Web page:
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Striking workers hitting financial straits

<p>The six-week long strike is taking a financial toll on off-the-job CUPE members.</p>

Employees haven’t been paid in 6 weeks



Jessica Smith for metro vancouver


Mavis Hnidy, of CUPE 15, and her dog, Bear, take part in a rally at City Hall yesterday.





The six-week long strike is taking a financial toll on off-the-job CUPE members.





“There are almost 5,000 municipal and library workers that haven’t been paid in almost six weeks. People are frustrated,” said Paul Faoro, president of CUPE 15, which represents inside workers.





Mavis Hnidy, of CUPE 15, said, “I’m borrowing money left, right and centre now — my savings are gone. I don’t have my rent for the end of the month now, so it’s really frustrating.”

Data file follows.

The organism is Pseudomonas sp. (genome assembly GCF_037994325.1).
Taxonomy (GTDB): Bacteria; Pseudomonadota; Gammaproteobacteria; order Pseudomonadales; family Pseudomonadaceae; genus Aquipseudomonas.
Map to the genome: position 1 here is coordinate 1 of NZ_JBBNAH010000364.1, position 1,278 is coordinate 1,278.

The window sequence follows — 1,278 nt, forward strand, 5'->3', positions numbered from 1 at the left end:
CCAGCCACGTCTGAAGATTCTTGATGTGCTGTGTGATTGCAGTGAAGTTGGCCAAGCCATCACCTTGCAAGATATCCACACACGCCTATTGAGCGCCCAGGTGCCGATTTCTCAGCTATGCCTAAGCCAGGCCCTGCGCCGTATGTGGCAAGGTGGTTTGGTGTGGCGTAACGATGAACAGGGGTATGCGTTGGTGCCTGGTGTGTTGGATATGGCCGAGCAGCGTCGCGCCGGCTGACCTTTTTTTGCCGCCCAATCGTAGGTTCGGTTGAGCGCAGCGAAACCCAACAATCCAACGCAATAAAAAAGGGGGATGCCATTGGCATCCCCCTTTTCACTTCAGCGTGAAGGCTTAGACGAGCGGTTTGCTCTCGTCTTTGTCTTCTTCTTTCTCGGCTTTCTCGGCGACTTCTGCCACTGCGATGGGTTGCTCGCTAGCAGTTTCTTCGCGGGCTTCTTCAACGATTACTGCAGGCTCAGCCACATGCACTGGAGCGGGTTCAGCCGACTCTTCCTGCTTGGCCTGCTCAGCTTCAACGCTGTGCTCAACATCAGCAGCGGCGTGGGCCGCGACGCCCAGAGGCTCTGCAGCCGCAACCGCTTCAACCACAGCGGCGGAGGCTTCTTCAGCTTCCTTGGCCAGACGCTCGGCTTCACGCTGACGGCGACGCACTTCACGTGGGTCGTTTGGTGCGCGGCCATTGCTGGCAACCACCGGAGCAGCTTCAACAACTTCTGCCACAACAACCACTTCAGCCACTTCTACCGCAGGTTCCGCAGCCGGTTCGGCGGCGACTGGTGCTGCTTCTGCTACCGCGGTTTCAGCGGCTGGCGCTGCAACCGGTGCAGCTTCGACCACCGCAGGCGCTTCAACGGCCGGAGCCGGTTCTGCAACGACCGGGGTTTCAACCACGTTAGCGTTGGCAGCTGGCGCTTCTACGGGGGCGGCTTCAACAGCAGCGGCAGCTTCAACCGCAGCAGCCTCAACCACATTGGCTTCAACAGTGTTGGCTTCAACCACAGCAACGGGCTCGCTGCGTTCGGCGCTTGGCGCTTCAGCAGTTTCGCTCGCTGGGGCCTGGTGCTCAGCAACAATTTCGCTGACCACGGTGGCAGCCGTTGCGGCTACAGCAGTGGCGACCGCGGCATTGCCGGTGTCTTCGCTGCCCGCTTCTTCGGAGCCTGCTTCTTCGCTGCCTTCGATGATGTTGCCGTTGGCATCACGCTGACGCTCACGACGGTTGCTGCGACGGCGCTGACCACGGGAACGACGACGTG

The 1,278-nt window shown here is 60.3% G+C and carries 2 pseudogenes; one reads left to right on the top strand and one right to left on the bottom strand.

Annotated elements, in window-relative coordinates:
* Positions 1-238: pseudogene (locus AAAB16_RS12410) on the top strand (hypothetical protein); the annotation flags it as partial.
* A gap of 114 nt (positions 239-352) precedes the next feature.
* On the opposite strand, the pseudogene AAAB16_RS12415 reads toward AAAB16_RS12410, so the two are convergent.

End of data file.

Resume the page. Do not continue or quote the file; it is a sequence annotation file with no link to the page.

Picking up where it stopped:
She works at the Bloedel Conservatory.





Strike pay is $40 a day, up to $200 a week, beginning on the 10th day of the strike, and it is tax free, according to the CUPE Canada website.





In a speech to the rally, CUPE British Columbia president Barry O’Neill said, that he often hears in the media that the strike is inconveniencing “taxpayers, the citizens of Vancouver.”





“You know, we agree with that,” O’Neill said. “I think those people need to understand, as well, people walking picket lines have also been put through a major inconvenience.”


 
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